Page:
Fallen Ash & Embers – An Interview with Musician Matthew Ryan

Falling Leaves and Autumn Artistry

Matthew Ryan is a friend of NewsWhistle. We’ve reviewed him, and interviewed him, but like the true DIY soldier that he is, he just keeps on giving to those who will listen.

Autumn is Ryan’s favorite season, and he just gifted the world a stellar collection of songs called Fallen Ash & Embers. It’s quiet, somber, and reflective, but the EP stands defiant against the current state of affairs. Ryan is, as always, interested in reaching the heart and mind of the listener, but this release is also interested in what’s next. How will the listener’s interpretation of the music and words shape the world?

It’s heady stuff, but most art is just that. Ryan and I talked about the seasons, burn out, the stakes of being a DIY artist, and… even a little bit about Pat Benatar.


NewsWhistle: The last time I reviewed something of yours was 2017’s Hustle Up Starlings. So, what’s been happening since then?

Matthew Ryan: There’s the stuff of life… I’ve always felt that on some fundamental levels it’s important to keep our lives separate from our public offerings. There’s a lot of information in the songs themselves, but it’s not diary writing. We moved a couple of years ago from Pennsylvania back to Tennessee, and I toured about five years, on and off, and luckily I had experienced burn out once before. So, I knew what I was feeling. Last October, I got home from the last tour in support of Starlings, [2016’s] Boxers and Starlings kind of blurred together. It was essentially almost five years of touring, three times in the UK, a couple of times in Canada, all across the U.S., and that may not sound like a lot to people, but I strongly suggest that if you don’t think that is a lot just get in your car, and do it for a few weeks. I was burned out, so I made this decision that I was going to come home, and just focus on being creative. This year I’ve just been releasing songs, and collections of songs, as they come. It’s not going to be my mode going forward, but I have to tell you, Chad, it’s been an incredibly healthy way to live.


NW: How would you describe your music? How does it sound?

MR: That’s a great question, and you can probably answer it better than I can. It’s a bit like that movie, Memento, where every time I create something I don’t gather any previous information from what I thought somebody heard… I can’t really talk to what I think people hear. What I hope they hear is somebody that has no interest in salesmanship. I have zero patience for it. I have no desire to pretend that we’re supermen and superwomen. We’re beautiful and fractured creatures that do the very best we can. I read, years ago, this quote by Seamus Heaney that I took to heart. What he said was, “great music is the music of what happens,” and what he meant by “music” is all the dissonance and harmony, and the way we move through our lives, but I took it literally that great music is the music of what happens. That’s what I aspire to, and while I can’t anticipate what one hears, I hope that what they feel is being communicated is some sort of lean for some kind of persevering honesty toward the better.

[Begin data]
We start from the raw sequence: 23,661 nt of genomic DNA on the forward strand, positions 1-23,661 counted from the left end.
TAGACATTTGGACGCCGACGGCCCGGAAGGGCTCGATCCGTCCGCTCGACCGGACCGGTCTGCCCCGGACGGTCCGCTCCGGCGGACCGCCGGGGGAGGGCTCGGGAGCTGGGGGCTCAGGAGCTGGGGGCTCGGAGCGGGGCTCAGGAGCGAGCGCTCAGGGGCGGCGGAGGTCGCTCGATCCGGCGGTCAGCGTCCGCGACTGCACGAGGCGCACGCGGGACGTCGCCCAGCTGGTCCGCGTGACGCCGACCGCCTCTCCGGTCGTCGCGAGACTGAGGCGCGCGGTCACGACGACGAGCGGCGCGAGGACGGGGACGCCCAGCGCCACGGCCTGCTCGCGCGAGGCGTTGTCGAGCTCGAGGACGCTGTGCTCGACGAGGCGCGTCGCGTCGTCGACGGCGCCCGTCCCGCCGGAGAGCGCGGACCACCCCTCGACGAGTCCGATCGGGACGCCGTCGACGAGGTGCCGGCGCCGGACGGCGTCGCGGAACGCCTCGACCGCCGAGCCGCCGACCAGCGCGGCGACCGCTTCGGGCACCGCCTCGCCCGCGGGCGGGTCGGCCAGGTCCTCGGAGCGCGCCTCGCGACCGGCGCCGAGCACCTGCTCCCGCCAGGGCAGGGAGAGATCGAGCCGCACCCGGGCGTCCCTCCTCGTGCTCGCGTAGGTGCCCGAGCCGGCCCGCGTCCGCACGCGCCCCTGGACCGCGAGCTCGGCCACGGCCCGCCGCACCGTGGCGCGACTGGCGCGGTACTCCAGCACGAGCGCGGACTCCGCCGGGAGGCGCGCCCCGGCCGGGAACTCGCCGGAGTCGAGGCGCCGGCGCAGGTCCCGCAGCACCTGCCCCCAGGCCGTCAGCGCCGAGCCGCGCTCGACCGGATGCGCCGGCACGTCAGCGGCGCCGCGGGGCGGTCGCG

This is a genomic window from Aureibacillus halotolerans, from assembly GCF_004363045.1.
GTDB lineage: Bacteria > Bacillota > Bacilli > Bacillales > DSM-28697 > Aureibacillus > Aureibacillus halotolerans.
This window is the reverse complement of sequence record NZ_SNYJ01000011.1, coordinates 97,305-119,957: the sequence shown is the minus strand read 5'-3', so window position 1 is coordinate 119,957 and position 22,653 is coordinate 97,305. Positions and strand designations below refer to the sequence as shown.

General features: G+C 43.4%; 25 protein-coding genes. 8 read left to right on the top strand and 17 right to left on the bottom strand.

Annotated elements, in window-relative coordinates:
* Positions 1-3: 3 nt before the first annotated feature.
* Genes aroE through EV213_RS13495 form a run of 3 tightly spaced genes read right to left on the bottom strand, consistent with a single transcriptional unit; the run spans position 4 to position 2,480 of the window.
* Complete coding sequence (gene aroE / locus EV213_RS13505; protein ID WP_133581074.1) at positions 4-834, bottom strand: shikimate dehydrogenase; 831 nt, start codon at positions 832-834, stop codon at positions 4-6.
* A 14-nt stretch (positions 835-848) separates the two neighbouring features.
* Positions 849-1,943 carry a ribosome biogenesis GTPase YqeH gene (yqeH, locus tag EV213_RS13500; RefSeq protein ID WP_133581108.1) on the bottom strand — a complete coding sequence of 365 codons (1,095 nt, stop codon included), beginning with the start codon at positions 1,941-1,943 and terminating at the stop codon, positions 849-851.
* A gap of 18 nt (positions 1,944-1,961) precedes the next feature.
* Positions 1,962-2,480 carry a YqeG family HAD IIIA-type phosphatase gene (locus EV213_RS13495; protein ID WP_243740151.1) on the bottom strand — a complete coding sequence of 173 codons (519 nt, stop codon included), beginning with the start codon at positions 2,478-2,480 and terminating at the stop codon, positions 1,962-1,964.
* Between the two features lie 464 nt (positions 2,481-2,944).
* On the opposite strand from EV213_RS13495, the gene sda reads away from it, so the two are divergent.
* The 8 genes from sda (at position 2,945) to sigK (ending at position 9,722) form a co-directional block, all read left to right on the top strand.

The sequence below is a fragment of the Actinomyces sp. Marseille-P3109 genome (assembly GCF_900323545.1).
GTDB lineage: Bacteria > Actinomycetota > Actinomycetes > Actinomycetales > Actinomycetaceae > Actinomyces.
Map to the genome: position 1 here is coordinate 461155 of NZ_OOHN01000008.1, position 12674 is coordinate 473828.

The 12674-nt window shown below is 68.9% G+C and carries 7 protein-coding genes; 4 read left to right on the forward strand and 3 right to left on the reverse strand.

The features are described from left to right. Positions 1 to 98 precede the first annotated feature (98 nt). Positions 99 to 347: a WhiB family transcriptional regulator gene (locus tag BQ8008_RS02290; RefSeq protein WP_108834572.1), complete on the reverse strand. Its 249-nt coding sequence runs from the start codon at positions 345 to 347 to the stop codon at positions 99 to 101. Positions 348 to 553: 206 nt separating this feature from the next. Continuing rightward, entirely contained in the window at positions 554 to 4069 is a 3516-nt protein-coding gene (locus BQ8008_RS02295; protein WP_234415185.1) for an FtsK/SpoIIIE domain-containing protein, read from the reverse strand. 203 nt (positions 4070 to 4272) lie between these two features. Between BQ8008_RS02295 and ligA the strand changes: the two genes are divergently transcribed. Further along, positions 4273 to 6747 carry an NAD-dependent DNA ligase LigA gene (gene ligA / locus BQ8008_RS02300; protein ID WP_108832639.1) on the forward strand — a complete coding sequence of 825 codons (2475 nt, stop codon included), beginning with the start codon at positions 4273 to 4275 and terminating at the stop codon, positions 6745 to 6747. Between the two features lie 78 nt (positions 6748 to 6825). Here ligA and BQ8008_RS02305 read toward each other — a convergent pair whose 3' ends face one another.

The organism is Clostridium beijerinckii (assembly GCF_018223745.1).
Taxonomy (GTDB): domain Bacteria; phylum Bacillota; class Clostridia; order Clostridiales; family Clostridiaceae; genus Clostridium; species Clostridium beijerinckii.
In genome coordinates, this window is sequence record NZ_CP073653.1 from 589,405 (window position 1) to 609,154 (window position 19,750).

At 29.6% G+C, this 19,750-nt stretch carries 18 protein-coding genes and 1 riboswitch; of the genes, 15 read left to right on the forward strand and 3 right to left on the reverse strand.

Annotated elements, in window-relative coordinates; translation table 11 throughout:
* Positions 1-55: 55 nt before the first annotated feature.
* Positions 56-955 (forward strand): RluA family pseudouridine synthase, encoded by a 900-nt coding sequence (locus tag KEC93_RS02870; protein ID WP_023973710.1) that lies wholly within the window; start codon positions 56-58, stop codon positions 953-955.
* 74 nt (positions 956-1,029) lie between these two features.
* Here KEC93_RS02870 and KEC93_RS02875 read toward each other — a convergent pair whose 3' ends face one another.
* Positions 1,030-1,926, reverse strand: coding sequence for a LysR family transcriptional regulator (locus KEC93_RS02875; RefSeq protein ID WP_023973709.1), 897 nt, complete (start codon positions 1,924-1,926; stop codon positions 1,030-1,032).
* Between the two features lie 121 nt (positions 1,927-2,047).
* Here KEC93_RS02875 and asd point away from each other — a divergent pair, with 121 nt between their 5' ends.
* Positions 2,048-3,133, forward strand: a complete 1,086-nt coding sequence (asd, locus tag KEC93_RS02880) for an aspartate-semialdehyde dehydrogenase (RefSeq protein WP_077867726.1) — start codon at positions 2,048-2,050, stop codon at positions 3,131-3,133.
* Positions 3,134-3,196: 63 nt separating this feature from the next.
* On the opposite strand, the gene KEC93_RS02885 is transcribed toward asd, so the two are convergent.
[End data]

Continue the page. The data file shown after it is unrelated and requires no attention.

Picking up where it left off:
NW: See now, since you sort of asked me what you sound like, I would just say, “It’s only rock and roll, but I like it.”

MR: I appreciate that, man. There is a new song that I wrote called “The Ballad of Rock and Roll” that kind of speaks directly to what you just said, and that will be out at some point. I do love what you said there. If only I could be so concise!



NW: As for Fallen Ash & Embers, and your music in general, weather seems very important. Can you talk about that?

MR: You know, man… Everybody has got their favorite season, and the season that tests us. I’m always surprised to meet people who absolutely love summer. I find summer to be a necessary obstacle to autumn. I love winter as well. I grudgingly accept that spring and summer have to happen, so that plants can regenerate, and we can eat. I would venture to guess that, for me, autumn is such a connected time because so many big events in my life happened in that time of year. As we move through our lives, we sort of collect anniversaries, and those anniversaries tend to ignite us or break us open.


NW: The first song on the new EP, “Are You the Matador?” is pretty striking.